Since 2010, a significant quantity of international climate change finance has begun to reach developing countries. However, the transfer of finance under the international climate change regime – the legal and ethical obligations that underpin it, the constraints on its use, its intended outcomes, and its successes, failures, and future potential – constitutes a poorly understood topic.
Climate Change Finance and International Law fills this gap in the legal scholarship. The book analyses the legal obligations of developed countries to financially support qualifying developing countries to pursue globally significant mitigation and adaptation outcomes, as well as the obligations of the latter under the international regime of financial support. Through case studies of climate finance mechanisms and a multitude of other sources, this book delivers a rich legal and empirical understanding of the implementation of states’ climate finance obligations to date.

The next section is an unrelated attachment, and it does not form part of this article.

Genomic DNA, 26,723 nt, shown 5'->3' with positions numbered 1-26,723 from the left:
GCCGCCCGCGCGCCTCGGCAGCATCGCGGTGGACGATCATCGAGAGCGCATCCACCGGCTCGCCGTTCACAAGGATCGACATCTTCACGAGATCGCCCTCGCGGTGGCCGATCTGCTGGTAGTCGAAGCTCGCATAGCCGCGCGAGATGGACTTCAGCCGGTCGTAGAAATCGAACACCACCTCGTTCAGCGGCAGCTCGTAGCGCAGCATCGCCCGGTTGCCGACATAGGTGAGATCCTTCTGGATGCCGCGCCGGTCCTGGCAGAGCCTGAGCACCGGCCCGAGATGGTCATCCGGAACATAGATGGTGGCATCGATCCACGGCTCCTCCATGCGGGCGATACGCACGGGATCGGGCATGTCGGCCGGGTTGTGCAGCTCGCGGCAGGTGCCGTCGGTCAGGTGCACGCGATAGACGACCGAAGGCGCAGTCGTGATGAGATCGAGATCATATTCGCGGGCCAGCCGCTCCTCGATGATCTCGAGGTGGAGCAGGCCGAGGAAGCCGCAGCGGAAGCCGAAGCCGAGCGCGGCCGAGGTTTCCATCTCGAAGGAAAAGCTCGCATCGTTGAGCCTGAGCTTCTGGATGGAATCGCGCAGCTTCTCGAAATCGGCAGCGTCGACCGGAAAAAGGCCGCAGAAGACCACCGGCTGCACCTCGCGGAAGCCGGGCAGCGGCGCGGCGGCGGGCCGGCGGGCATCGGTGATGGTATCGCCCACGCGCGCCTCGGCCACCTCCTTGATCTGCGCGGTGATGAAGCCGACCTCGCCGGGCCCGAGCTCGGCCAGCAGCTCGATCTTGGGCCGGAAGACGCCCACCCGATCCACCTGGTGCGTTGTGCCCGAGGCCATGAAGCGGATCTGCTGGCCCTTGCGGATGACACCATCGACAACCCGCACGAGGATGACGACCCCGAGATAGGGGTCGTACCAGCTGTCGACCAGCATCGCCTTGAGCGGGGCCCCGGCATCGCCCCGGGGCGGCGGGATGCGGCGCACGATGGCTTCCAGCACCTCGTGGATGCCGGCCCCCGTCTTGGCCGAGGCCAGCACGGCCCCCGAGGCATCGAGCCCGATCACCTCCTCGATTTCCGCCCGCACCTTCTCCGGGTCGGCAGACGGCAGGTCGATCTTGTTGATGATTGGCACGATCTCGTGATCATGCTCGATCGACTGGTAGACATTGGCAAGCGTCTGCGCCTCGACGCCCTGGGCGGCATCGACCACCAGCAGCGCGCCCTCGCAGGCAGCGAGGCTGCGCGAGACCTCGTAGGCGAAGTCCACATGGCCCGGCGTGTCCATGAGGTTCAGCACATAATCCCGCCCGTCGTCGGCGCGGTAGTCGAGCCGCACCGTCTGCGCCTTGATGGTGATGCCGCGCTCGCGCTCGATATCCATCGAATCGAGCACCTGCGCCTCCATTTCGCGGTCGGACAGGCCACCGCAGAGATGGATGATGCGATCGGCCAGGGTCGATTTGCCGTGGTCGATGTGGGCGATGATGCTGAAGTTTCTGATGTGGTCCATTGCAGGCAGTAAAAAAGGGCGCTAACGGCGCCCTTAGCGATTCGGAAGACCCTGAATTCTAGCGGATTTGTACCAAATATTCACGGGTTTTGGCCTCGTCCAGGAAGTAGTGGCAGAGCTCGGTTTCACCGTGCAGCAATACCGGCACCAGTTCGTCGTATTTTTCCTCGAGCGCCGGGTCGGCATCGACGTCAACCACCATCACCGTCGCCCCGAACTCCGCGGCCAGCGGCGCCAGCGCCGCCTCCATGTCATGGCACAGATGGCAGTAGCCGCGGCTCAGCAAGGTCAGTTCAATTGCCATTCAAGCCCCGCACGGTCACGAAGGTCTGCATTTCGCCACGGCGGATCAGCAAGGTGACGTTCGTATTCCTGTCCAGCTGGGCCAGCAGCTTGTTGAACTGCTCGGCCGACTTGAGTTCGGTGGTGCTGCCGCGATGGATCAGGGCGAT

The book will be of interest to scholars and students of international law and policy, international relations, and the maturing field of climate change law.
Table of Contents
- Climate finance: Concepts and institutions
- Climate finance in legal scholarship
- Legal obligations of states relating to climate finance
- State performance of obligations on climate finance
- The philosophy of the control of nature
Alexander Zahar is Professor of Law at the Research Institute of Environmental Law, Wuhan University, China. He is the Editor-in-Chief of the journal Climate Law (Brill).